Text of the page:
The Cold Facts About Hypothermia in Our Elderly
By Jean Donahue
I was taking care of my parents, I always wondered what I would do if the
electricity went off. How would I keep Dad warm? He always had to have the
temperature at about 78 degrees and he still wore long sleeved shirts.
the temperature was any lower, he put on a jacket or coat. At night he
used an electric blanket, even when the temperature was warm and he had on
flannel pajamas. I decided that he must not be producing enough heat to
keep himself warm, but I didn't understand it.
didn't lose power for any worrisome period of time while I was taking care
of my parents, but elderly people can border on hypothermia, and their
caregivers may not realize it. With these elderly, when the electricity
goes off or the weather gets cooler, they show mild signs of hypothermia.
Now I know that Dad was almost there a few times -- and it wasn't very
what is hypothermia? What I knew was that people shivered a lot with it
and other things happened to the body, but I didn't delve into all the
characteristics of hypothermia until now.
have seen several definitions of hypothermia, but they all seem to say the
same thing -- it occurs when the body temperature drops too low. Our
normal temperature is around 98.6 degrees F. When that temperature drops
to 95 degrees F, you should become concerned about hypothermia and get
medical help immediately.
didn't realize the problems that could be associated with Dad's
temperature, but his temperature always ran low – somewhere between
97-98 degrees. When he was really feeling cold, it would even get down to
96 degrees. I should have been more aware of hypothermia at that time, but
I was so busy taking care of Mom and Dad and didn't have time to research
much of anything. I hope this column gives you the information you need to
monitor your loved one's condition when they get cold.
of several situations can make the body temperature drop, but the elderly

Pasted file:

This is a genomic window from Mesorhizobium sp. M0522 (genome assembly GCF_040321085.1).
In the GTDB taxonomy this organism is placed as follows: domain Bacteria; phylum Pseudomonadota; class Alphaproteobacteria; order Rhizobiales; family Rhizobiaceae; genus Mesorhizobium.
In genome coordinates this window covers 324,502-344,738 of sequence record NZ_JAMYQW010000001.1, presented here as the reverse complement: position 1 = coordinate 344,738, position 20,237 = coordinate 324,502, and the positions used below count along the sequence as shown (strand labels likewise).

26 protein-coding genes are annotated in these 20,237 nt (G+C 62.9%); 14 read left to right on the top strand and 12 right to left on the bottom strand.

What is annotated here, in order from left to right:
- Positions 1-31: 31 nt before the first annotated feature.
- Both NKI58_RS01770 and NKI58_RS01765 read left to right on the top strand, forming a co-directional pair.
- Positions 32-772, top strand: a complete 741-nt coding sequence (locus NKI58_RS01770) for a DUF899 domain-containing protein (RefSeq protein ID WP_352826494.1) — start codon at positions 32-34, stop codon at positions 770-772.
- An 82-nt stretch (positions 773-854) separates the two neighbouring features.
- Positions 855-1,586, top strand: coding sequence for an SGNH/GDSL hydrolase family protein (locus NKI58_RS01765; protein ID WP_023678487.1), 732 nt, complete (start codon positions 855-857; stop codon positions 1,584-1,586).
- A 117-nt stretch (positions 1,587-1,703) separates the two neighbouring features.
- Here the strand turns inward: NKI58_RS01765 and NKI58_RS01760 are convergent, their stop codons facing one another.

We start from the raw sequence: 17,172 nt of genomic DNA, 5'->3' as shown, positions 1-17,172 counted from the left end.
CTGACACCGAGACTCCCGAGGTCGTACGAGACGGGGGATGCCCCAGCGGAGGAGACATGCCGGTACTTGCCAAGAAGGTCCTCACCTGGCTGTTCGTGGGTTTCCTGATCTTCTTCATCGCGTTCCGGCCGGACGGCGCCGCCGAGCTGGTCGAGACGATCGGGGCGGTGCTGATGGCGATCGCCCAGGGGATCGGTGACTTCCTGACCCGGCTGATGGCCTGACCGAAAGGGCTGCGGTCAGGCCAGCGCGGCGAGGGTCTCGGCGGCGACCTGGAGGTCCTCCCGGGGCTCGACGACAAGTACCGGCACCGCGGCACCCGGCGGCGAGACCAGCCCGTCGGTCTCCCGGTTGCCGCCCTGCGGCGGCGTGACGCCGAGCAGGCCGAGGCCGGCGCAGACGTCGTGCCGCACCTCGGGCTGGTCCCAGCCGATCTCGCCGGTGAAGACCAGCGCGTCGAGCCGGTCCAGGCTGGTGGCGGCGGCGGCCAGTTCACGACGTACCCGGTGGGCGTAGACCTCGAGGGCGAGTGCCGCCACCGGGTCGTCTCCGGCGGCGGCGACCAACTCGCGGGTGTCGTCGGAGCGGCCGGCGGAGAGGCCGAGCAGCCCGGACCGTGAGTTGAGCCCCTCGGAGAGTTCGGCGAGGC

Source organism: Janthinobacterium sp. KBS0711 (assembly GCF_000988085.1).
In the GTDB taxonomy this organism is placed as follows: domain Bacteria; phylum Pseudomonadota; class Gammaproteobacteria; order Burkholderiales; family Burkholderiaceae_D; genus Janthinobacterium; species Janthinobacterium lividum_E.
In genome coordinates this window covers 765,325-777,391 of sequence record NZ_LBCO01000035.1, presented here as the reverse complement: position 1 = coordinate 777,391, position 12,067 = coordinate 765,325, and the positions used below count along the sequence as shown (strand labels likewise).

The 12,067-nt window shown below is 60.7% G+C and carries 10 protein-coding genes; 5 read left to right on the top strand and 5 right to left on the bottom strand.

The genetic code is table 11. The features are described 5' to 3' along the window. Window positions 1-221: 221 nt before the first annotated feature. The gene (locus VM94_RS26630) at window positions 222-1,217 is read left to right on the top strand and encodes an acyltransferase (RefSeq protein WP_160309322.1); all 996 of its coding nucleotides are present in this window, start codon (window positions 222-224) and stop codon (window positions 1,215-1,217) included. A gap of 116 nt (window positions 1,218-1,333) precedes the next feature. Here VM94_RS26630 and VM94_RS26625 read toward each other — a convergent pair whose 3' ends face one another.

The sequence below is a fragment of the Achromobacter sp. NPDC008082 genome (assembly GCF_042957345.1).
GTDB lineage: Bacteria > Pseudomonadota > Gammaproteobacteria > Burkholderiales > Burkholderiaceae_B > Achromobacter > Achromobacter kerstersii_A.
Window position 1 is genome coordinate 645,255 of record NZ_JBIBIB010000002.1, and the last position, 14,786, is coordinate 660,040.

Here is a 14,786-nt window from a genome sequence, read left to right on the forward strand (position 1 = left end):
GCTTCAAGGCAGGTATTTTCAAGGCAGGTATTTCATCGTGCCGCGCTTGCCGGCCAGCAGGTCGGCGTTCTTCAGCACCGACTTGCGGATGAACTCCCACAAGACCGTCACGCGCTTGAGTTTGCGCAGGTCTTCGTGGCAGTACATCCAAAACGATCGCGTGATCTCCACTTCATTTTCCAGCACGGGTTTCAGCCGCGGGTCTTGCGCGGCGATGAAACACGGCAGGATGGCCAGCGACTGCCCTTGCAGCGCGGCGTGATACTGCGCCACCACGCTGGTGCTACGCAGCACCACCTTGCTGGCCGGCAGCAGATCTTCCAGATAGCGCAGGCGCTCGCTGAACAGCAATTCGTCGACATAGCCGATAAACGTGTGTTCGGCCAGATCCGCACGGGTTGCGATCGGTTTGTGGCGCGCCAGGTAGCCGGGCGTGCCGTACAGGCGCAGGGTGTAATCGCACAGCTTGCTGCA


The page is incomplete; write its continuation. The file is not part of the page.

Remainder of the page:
are more susceptible because their bodies are getting old and tired.
Things just don't work as well as they used to work. Their temperature can
drop too low when it's cold outside and they aren't dressed warmly enough,
even though you would be very hot if you dressed the way they needed to
be. Exposure to cold water, sweating when the air temperature around you
is cold, submersion in cold water, some medical conditions, physical
problems, medications and malnutrition can all contribute to hypothermia.
A person with dementia may know they are cold, but they don't have the
mental capacity to understand how or when to get warm.
symptoms of hypothermia usually develop slowly, making the elderly person
with the symptoms unaware of them. If you suspect someone may be cold
enough for hypothermia, the first step is to take their temperature. If it
is 95 degrees or below, RUSH them to the hospital.
they have several of the signs below and their temperature doesn't rise
above 96 degrees, RUSH them to the hospital. Even a temperature of 96 can
cause an irregular heartbeat leading to heart problems and possibly death.
Don't procrastinate. Get help for them FAST. I should have understood
these things when Dad's temperature was 96, but I didn't. I was just lucky
that something didn't happen.
course, if the person has some of the signs below, and their temperature
is normal, the problems are probably from some other source. A doctor
should diagnose the problem even though it isn't hypothermia. The signs of
hypothermia to look for are:
if you are in a blizzard and can't get to a doctor or hospital? There are
ways to warm the person, but also some things you should not do. First of
all, if you have a working telephone, call 911 for instructions. They will
connect you with someone who can talk you through what you need to do. If
you can't call anyone and are stranded, or need to do something until the
ambulance arrives, the following are guidelines to warm someone with signs
you live in a cold-winter climate, be prepared for the times when the
electricity might go off. If you need to go somewhere in the car with your
loved one, make sure they are dressed warmly, their hands and head are
covered, and they have a scarf around their nose and mouth. Heat the car
before putting them in it, and have the necessities in the car if you get
do whatever you can to keep your loved one from getting too cold. It can
cause all sorts of health problems, including death. A little prevention
may save their life.